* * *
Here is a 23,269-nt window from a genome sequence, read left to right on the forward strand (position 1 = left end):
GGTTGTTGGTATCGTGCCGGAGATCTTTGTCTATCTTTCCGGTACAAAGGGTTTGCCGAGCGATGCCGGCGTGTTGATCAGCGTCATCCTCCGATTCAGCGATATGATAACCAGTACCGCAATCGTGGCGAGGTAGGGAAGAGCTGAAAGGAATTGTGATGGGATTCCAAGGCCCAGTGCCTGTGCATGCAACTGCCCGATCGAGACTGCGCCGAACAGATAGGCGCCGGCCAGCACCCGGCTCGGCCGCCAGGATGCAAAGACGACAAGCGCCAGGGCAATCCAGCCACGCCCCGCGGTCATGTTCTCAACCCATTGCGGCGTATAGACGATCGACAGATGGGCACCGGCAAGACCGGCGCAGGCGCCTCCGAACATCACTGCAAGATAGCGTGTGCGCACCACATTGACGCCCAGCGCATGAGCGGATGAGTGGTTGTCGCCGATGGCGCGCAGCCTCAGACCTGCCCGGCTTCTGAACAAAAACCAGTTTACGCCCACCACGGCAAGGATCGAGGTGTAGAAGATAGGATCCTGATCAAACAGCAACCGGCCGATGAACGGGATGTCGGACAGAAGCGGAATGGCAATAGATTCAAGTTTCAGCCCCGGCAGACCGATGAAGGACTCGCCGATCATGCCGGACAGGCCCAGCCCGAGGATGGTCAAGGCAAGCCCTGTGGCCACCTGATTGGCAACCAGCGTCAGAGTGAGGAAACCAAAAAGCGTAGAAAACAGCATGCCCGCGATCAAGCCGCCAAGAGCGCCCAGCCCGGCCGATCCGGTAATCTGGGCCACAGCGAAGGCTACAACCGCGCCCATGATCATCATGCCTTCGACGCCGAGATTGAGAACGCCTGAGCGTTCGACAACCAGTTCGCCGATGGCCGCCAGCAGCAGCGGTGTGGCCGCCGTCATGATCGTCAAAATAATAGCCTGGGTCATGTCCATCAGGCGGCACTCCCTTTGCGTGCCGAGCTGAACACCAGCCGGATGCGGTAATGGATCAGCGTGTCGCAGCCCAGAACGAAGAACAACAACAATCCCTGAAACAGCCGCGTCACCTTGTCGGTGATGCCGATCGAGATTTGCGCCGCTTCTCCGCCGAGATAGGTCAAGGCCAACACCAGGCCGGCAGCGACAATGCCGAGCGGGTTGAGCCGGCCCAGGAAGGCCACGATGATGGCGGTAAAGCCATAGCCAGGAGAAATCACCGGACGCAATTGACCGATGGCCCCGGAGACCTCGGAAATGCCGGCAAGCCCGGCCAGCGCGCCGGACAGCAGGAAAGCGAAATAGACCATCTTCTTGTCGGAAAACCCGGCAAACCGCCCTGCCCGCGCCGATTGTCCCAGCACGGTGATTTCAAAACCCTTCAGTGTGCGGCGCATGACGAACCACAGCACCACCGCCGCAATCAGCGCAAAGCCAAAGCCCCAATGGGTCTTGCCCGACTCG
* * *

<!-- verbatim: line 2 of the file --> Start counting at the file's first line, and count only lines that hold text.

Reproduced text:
GGTTGTTGGTATCGTGCCGGAGATCTTTGTCTATCTTTCCGGTACAAAGGGTTTGCCGAGCGATGCCGGCGTGTTGATCAGCGTCATCCTCCGATTCAGCGATATGATAACCAGTACCGCAATCGTGGCGAGGTAGGGAAGAGCTGAAAGGAATTGTGATGGGATTCCAAGGCCCAGTGCCTGTGCATGCAACTGCCCGATCGAGACTGCGCCGAACAGATAGGCGCCGGCCAGCACCCGGCTCGGCCGCCAGGATGCAAAGACGACAAGCGCCAGGGCAATCCAGCCACGCCCCGCGGTCATGTTCTCAACCCATTGCGGCGTATAGACGATCGACAGATGGGCACCGGCAAGACCGGCGCAGGCGCCTCCGAACATCACTGCAAGATAGCGTGTGCGCACCACATTGACGCCCAGCGCATGAGCGGATGAGTGGTTGTCGCCGATGGCGCGCAGCCTCAGACCTGCCCGGCTTCTGAACAAAAACCAGTTTACGCCCACCACGGCAAGGATCGAGGTGTAGAAGATAGGATCCTGATCAAACAGCAACCGGCCGATGAACGGGATGTCGGACAGAAGCGGAATGGCAATAGATTCAAGTTTCAGCCCCGGCAGACCGATGAAGGACTCGCCGATCATGCCGGACAGGCCCAGCCCGAGGATGGTCAAGGCAAGCCCTGTGGCCACCTGATTGGCAACCAGCGTCAGAGTGAGGAAACCAAAAAGCGTAGAAAACAGCATGCCCGCGATCAAGCCGCCAAGAGCGCCCAGCCCGGCCGATCCGGTAATCTGGGCCACAGCGAAGGCTACAACCGCGCCCATGATCATCATGCCTTCGACGCCGAGATTGAGAACGCCTGAGCGTTCGACAACCAGTTCGCCGATGGCCGCCAGCAGCAGCGGTGTGGCCGCCGTCATGATCGTCAAAATAATAGCCTGGGTCATGTCCATCAGGCGGCACTCCCTTTGCGTGCCGAGCTGAACACCAGCCGGATGCGGTAATGGATCAGCGTGTCGCAGCCCAGAACGAAGAACAACAACAATCCCTGAAACAGCCGCGTCACCTTGTCGGTGATGCCGATCGAGATTTGCGCCGCTTCTCCGCCGAGATAGGTCAAGGCCAACACCAGGCCGGCAGCGACAATGCCGAGCGGGTTGAGCCGGCCCAGGAAGGCCACGATGATGGCGGTAAAGCCATAGCCAGGAGAAATCACCGGACGCAATTGACCGATGGCCCCGGAGACCTCGGAAATGCCGGCAAGCCCGGCCAGCGCGCCGGACAGCAGGAAAGCGAAATAGACCATCTTCTTGTCGGAAAACCCGGCAAACCGCCCTGCCCGCGCCGATTGTCCCAGCACGGTGATTTCAAAACCCTTCAGTGTGCGGCGCATGACGAACCACAGCACCACCGCCGCAATCAGCGCAAAGCCAAAGCCCCAATGGGTCTTGCCCGACTCG